1970 – Around the World and Close to Home
A 7.9 magnitude earthquake and resulting landslide kills over 66,000 in Ancash, Peru. Four Kent State University students are slain by National Guard troops while protesting the invasion of Cambodia. The Beatles, the world’s best-selling band of all-time, break up after 10 years and 15 No. 1 hits. The NFL goes primetime as Monday Night Football debuts on ABC. Brazil and Pele retire the Jules Rimet Trophy with a third World Cup win, 4-1, over Italy in Mexico City. In Washington, Seattle rocker and guitarist extraordinaire Jimi Hendrix headlines his hometown Experience concert at Sicks’ Stadium but dies two months later at age 27. Following massive Boeing layoffs, Seattle's unemployment reaches 10 percent, compared to nation’s 4.5 percent. Seattle begins fluoridating its water supply and makes Medic One operational. Washington’s Larry Owings stuns Iowa’s previously undefeated (117-0) Dan Gable in NCAA 142-lb. wrestling final.
The School Play
Interscholastic soccer got off to a running start in Puget Sound, then was held back before eventually maturing at the secondary level. High school play sprouted during the 1969-70 academic calendar, becoming one of Seattle’s official sports after more than a half century of stunted growth.
Among the factors that finally brought decades of efforts to fruition were a state youth association growing with abandon, a central venue that could accommodate multiple matches per day and creative, decisive leadership when an opportunity presented itself.
For all artificial turf’s drawbacks, its installation triggered the final foray which resulted in varsity soccer being implemented by the state’s largest school district, in 1969. Unlike before, full of fits and starts, the game only grew from that point. Boys’ programs were developed and by the mid-Seventies girls were joining those teams, prompting girls’ varsity teams to sprout into existence.
School play can be traced back as far as 1910 when 19 grammar schools in Seattle were aligned in three divisions. By 1920, interscholastic soccer was identified as a feeder league. Youngsters would progress from the weekday Public Schools Athletic League to the Saturday division and, in time, onto the state senior league’s second division.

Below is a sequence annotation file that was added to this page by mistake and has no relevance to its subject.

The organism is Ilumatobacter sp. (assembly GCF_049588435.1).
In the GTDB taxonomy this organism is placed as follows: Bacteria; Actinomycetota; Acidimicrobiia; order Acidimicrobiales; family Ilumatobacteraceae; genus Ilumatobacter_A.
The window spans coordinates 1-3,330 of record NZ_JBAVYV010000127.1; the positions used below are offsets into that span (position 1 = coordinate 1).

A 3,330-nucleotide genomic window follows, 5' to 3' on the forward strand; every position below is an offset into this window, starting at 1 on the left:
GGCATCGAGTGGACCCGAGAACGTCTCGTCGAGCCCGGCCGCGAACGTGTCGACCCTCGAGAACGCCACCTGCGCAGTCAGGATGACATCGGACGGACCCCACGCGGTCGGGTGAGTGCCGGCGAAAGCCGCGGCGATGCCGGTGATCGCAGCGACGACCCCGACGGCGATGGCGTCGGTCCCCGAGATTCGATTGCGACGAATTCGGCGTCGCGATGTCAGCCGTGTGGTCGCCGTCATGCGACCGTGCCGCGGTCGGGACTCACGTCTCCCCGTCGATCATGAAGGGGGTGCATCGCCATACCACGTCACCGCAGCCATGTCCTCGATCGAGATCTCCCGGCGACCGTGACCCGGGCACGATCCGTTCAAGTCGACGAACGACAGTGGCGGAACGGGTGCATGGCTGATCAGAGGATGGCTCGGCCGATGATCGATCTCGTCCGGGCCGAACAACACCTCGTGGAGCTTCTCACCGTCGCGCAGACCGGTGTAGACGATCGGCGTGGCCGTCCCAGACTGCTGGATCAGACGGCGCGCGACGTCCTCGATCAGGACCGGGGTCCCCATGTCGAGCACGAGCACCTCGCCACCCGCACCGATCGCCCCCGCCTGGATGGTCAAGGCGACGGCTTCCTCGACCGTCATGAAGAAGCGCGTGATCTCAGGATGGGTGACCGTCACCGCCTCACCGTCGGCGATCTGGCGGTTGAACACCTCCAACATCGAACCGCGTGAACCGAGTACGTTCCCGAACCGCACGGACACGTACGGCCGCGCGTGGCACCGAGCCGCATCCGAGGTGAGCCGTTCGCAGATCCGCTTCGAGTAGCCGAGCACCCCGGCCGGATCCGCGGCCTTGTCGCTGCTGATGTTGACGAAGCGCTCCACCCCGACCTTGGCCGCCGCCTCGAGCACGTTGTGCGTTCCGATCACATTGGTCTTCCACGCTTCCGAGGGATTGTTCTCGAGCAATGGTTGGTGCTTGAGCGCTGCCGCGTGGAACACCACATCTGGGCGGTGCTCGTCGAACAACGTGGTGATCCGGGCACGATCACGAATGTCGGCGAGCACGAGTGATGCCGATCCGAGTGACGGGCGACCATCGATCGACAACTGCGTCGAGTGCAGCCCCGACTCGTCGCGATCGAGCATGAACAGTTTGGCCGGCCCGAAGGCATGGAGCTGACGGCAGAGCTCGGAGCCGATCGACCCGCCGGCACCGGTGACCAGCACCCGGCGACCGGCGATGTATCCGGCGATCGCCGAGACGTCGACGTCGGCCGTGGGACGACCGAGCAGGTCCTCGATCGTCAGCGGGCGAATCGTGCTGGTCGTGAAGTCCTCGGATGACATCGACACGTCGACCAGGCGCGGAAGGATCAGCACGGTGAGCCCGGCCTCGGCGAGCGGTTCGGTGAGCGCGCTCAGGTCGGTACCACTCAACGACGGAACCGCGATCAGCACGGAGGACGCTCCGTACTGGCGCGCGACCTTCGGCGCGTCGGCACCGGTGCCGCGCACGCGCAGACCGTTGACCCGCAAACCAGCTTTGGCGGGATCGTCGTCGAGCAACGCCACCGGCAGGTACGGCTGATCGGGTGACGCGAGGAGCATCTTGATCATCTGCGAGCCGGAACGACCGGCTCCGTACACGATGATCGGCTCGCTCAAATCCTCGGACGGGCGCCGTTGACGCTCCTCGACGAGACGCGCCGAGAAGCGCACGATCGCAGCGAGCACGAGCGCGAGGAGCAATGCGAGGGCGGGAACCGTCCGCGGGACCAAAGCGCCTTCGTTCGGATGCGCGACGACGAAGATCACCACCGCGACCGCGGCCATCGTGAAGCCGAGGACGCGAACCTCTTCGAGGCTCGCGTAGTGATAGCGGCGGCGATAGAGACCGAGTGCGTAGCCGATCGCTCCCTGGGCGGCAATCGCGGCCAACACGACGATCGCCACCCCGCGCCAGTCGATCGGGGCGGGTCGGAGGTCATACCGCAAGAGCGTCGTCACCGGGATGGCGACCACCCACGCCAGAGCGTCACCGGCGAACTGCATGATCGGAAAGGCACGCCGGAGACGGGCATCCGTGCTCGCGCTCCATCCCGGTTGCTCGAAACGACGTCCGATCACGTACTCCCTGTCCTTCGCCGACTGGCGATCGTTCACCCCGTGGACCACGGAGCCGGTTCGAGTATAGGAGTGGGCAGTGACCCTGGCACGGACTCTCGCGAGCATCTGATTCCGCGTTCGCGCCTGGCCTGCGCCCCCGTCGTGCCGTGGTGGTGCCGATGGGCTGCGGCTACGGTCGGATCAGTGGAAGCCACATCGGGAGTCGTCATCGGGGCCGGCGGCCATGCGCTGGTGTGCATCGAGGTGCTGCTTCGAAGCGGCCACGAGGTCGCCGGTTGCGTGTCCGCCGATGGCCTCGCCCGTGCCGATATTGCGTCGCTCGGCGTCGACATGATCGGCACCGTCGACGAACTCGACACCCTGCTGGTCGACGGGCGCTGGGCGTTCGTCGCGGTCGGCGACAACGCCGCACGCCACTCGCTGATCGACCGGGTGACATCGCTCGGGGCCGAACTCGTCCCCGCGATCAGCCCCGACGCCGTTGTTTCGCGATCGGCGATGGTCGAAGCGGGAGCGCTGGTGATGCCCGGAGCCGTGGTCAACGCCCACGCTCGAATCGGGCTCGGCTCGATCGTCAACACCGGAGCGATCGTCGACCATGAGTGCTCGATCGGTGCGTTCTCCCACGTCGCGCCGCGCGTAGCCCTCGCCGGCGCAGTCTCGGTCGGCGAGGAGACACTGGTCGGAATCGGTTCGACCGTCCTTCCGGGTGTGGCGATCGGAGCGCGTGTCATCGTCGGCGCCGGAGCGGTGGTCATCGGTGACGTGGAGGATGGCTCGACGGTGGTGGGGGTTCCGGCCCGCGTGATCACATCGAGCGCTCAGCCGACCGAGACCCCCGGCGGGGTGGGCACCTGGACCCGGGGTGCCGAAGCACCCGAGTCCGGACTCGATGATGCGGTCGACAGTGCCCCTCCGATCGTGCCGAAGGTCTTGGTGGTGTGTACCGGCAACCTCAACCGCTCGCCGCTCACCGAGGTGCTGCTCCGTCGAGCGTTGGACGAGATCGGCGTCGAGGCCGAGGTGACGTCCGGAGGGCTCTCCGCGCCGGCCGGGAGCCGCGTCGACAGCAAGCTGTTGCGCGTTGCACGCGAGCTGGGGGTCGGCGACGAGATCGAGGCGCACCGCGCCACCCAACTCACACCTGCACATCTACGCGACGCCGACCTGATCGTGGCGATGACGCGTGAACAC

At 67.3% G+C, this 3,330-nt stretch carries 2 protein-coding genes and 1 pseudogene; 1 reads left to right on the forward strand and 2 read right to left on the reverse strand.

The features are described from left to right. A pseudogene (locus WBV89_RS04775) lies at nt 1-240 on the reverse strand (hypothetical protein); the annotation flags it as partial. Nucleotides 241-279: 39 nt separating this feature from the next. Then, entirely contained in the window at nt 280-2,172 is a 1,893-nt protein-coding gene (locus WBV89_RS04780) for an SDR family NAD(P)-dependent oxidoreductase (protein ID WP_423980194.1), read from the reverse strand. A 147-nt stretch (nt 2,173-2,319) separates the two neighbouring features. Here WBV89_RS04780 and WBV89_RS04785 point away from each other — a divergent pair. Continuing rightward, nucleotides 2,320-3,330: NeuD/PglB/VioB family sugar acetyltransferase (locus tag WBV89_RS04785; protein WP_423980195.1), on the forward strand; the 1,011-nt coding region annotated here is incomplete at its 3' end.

Alf Pelton, benefactor, physical education director and co-founder of Seattle’s PSAL, extolled its virtues, emphasizing it was a game open to children of all sizes and abilities and without the risk of physical injury associated with gridiron football. The league more than doubled in size to 59 teams by 1923. At that juncture, high school play seemed the logical next step.
While an informal league for freshmen and sophomores took shape, it was the Seattle Soccer League which, by 1933, became the de facto league for teens. It allowed for rural community teams from outside Seattle to test themselves against the city’s school-associated teams. To heighten interest in the league, state senior officials successfully lobbied Scottish tea magnate Sir Thomas Lipton to donate a beautiful silver trophy. Beginning in 1928, the Sir Thomas Lipton trophy was to be presented to the top youth team from throughout the Seattle area.
Despite the effects of the Depression, school soccer was on an upward trajectory, at least until World War II. The grammar school and high school leagues melted away, effectively leaving a clean slate for the postwar world. Into the void stepped the Parochial School Soccer League, fostered by Catholic War Veterans. Prior to the state youth association forming in 1966, Catholic Youth Organization play supported the greatest number of teams for school-age boys.
During the Fifties and Sixties, virtually every parish between Everett and Tacoma fielded a team in the Bantam and Midget divisions. Still, the opportunity for kids to represent their high school, public or private, was missing. That changed when Seattle Public Schools sought a solution to the seasonal rains that regularly relegated Memorial Stadium to a quagmire.
In 1968, Harvey Lanman, Athletic Director for the Metro League and Seattle Public Schools, approved the installation of the newly-developed AstroTurf at Memorial, making it the first prep facility in the nation to do so. Not only would football be played on a more predictable landscape, the door was now open to other sports, and soccer was beginning a boom period.
Lanman then found a creative solution to funding a proposed high school soccer program throughout Seattle Public Schools. When Memorial stadium hosted the world’s first professional soccer match to be played on AstroTurf in the summer of 1969, Lanman arranged for a significant chunk of the West Ham-Kilmarnock gate receipts and parking proceeds to fund the start-up costs for varsity play the following fall.
At the opening games of that 1969-70 season, community soccer proponents celebrated. Finally, at long last, families and friends could watch the game being played by the youth of their surrounding community, wearing the traditional colors of their high school.